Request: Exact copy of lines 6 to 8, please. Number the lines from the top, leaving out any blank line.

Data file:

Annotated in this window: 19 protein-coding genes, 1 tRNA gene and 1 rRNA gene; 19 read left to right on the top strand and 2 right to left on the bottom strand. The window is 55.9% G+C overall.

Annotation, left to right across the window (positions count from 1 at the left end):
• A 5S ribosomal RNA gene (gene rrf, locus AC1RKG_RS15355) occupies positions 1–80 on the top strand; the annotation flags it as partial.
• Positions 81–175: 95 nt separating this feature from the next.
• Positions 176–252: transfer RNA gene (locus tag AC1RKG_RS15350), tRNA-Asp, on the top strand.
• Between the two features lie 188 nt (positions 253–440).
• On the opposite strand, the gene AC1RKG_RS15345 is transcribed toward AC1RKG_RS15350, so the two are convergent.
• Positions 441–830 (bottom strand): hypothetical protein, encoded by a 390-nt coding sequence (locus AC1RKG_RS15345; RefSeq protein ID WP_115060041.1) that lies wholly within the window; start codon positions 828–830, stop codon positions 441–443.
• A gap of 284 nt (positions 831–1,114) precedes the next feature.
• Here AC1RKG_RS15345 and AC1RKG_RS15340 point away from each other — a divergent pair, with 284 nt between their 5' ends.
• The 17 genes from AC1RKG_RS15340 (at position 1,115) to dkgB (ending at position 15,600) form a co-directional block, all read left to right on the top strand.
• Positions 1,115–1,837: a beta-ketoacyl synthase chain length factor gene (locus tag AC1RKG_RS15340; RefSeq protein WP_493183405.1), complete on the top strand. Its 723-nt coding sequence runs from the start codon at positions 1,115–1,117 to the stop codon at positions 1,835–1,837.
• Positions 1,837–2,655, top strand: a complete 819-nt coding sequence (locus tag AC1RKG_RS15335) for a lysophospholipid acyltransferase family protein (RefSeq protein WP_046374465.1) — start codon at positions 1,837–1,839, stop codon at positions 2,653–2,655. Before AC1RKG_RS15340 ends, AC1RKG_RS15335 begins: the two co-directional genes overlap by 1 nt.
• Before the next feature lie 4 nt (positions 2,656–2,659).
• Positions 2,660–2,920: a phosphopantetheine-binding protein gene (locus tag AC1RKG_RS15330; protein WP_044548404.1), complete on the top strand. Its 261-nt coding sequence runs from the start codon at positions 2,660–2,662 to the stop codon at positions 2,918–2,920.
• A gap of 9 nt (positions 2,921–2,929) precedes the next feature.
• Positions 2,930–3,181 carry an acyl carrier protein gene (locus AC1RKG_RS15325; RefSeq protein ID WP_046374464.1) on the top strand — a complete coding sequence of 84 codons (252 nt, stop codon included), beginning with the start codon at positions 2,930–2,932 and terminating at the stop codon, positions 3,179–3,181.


• Between the two features lie 188 nt (positions 253–440).
• On the opposite strand, the gene AC1RKG_RS15345 is transcribed toward AC1RKG_RS15350, so the two are convergent.
• Positions 441–830 (bottom strand): hypothetical protein, encoded by a 390-nt coding sequence (locus AC1RKG_RS15345; RefSeq protein ID WP_115060041.1) that lies wholly within the window; start codon positions 828–830, stop codon positions 441–443.